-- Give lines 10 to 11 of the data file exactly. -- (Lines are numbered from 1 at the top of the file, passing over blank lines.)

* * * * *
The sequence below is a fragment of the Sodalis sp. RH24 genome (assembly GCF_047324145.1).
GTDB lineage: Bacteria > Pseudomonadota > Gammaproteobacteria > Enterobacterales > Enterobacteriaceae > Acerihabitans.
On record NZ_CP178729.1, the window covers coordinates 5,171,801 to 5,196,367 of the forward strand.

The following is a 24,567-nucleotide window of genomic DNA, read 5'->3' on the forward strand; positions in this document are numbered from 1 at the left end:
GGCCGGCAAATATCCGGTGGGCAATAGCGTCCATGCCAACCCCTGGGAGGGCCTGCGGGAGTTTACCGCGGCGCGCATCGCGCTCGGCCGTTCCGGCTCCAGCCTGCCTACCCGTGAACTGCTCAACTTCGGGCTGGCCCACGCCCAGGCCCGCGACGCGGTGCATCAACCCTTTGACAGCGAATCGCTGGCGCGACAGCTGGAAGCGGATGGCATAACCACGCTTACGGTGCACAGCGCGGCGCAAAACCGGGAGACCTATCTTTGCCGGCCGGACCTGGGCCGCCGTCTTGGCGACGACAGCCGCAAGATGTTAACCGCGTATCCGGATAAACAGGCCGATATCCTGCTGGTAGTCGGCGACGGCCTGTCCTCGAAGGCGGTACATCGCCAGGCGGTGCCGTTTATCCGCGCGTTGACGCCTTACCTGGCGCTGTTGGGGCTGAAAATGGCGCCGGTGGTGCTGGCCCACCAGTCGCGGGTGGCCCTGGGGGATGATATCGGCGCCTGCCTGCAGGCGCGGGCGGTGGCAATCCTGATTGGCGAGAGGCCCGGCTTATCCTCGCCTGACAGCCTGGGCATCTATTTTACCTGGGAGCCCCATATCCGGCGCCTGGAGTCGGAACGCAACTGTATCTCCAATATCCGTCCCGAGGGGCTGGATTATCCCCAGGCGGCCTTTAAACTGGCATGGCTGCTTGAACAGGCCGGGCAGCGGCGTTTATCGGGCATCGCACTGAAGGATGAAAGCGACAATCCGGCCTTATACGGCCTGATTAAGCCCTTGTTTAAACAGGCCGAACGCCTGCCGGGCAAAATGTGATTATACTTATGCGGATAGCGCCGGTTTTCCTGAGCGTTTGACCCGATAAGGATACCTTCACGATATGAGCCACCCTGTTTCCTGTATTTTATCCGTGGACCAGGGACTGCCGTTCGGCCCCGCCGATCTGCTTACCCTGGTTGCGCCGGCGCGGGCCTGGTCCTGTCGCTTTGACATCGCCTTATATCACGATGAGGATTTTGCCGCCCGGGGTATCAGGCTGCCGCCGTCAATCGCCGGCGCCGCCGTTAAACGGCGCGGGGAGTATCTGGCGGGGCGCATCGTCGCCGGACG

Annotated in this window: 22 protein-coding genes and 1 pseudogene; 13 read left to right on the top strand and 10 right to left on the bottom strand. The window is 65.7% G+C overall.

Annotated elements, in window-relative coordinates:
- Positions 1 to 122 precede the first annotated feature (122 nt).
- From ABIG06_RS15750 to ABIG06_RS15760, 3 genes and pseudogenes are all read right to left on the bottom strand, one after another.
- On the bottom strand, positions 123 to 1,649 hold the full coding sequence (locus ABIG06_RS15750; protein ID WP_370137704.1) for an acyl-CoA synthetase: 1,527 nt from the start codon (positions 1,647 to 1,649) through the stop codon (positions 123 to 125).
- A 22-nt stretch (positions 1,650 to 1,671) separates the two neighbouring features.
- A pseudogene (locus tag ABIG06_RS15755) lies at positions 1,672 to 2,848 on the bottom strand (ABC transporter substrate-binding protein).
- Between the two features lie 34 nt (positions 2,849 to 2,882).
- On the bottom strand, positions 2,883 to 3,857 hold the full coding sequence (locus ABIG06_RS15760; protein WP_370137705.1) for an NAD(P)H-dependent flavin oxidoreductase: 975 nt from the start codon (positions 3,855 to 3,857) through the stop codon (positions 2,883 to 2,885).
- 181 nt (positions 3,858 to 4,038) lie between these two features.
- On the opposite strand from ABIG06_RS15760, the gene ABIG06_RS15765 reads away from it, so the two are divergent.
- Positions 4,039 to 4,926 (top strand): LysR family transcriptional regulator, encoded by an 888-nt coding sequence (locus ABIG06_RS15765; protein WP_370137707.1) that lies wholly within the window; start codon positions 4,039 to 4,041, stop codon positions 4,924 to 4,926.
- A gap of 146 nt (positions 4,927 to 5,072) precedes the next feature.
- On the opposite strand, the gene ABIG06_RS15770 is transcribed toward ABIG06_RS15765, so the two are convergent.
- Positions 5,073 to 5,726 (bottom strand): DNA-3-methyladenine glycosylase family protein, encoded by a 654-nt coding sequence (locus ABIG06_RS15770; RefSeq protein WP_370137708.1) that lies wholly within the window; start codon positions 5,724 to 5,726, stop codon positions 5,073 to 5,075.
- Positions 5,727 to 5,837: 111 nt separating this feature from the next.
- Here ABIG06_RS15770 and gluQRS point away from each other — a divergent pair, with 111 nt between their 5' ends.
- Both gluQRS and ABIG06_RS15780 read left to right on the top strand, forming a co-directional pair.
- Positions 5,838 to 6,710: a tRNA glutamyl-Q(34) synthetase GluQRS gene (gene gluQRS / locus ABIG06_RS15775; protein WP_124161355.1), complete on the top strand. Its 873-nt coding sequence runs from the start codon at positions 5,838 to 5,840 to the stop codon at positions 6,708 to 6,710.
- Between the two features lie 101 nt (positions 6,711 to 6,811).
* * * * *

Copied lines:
- On the bottom strand, positions 123 to 1,649 hold the full coding sequence (locus ABIG06_RS15750; protein ID WP_370137704.1) for an acyl-CoA synthetase: 1,527 nt from the start codon (positions 1,647 to 1,649) through the stop codon (positions 123 to 125).
- A 22-nt stretch (positions 1,650 to 1,671) separates the two neighbouring features.